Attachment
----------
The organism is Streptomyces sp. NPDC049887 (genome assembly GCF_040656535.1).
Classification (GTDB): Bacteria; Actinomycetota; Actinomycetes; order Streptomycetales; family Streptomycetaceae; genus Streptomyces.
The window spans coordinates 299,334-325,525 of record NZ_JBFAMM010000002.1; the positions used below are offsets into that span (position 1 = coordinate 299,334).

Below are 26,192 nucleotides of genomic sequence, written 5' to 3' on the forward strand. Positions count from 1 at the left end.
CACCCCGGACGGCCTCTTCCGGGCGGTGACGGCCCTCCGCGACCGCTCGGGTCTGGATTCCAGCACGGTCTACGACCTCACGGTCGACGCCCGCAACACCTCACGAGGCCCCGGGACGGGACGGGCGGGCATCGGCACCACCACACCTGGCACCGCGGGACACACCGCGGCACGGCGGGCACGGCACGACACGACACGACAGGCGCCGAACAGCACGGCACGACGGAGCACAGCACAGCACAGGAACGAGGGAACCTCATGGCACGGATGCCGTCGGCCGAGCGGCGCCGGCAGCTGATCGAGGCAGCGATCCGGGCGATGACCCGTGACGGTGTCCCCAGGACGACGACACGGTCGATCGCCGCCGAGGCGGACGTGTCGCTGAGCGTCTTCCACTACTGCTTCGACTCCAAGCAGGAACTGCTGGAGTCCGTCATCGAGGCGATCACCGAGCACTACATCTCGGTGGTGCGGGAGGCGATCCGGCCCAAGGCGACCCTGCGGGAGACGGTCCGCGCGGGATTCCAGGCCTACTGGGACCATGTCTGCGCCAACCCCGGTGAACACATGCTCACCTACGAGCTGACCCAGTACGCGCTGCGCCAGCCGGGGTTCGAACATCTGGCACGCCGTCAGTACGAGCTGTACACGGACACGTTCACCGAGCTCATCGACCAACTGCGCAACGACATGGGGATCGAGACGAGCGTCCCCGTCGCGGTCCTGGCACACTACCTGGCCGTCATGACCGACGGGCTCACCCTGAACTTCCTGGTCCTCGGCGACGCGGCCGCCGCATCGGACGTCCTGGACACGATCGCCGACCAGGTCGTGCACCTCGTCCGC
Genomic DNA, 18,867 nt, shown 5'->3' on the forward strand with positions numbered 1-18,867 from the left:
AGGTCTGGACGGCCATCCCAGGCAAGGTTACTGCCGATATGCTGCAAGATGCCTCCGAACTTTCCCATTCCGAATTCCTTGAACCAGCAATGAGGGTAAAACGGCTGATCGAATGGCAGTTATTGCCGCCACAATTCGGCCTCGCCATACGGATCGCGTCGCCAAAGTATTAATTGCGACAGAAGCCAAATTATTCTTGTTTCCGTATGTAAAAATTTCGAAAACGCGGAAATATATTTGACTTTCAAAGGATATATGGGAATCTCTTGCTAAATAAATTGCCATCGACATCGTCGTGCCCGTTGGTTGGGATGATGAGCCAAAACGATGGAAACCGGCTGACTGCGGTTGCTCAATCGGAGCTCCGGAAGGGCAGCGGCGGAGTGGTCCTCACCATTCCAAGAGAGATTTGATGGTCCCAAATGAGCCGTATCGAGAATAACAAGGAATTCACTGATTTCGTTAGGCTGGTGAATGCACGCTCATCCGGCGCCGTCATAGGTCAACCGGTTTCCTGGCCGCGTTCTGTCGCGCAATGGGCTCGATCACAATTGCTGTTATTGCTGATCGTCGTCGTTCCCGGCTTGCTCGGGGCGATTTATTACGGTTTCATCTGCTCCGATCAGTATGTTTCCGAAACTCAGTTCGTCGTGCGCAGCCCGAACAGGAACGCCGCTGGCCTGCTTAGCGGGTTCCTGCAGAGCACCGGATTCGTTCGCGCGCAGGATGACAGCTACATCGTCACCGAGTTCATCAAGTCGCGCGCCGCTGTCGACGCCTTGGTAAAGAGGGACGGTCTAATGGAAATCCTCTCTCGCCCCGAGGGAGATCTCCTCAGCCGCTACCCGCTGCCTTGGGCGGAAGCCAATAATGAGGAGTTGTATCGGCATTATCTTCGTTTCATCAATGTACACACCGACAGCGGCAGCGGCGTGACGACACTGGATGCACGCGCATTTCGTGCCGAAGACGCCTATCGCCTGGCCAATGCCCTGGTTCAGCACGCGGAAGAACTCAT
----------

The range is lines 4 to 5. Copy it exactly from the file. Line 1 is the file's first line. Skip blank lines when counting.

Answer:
Below are 26,192 nucleotides of genomic sequence, written 5' to 3' on the forward strand. Positions count from 1 at the left end.
CACCCCGGACGGCCTCTTCCGGGCGGTGACGGCCCTCCGCGACCGCTCGGGTCTGGATTCCAGCACGGTCTACGACCTCACGGTCGACGCCCGCAACACCTCACGAGGCCCCGGGACGGGACGGGCGGGCATCGGCACCACCACACCTGGCACCGCGGGACACACCGCGGCACGGCGGGCACGGCACGACACGACACGACAGGCGCCGAACAGCACGGCACGACGGAGCACAGCACAGCACAGGAACGAGGGAACCTCATGGCACGGATGCCGTCGGCCGAGCGGCGCCGGCAGCTGATCGAGGCAGCGATCCGGGCGATGACCCGTGACGGTGTCCCCAGGACGACGACACGGTCGATCGCCGCCGAGGCGGACGTGTCGCTGAGCGTCTTCCACTACTGCTTCGACTCCAAGCAGGAACTGCTGGAGTCCGTCATCGAGGCGATCACCGAGCACTACATCTCGGTGGTGCGGGAGGCGATCCGGCCCAAGGCGACCCTGCGGGAGACGGTCCGCGCGGGATTCCAGGCCTACTGGGACCATGTCTGCGCCAACCCCGGTGAACACATGCTCACCTACGAGCTGACCCAGTACGCGCTGCGCCAGCCGGGGTTCGAACATCTGGCACGCCGTCAGTACGAGCTGTACACGGACACGTTCACCGAGCTCATCGACCAACTGCGCAACGACATGGGGATCGAGACGAGCGTCCCCGTCGCGGTCCTGGCACACTACCTGGCCGTCATGACCGACGGGCTCACCCTGAACTTCCTGGTCCTCGGCGACGCGGCCGCCGCATCGGACGTCCTGGACACGATCGCCGACCAGGTCGTGCACCTCGTCCGC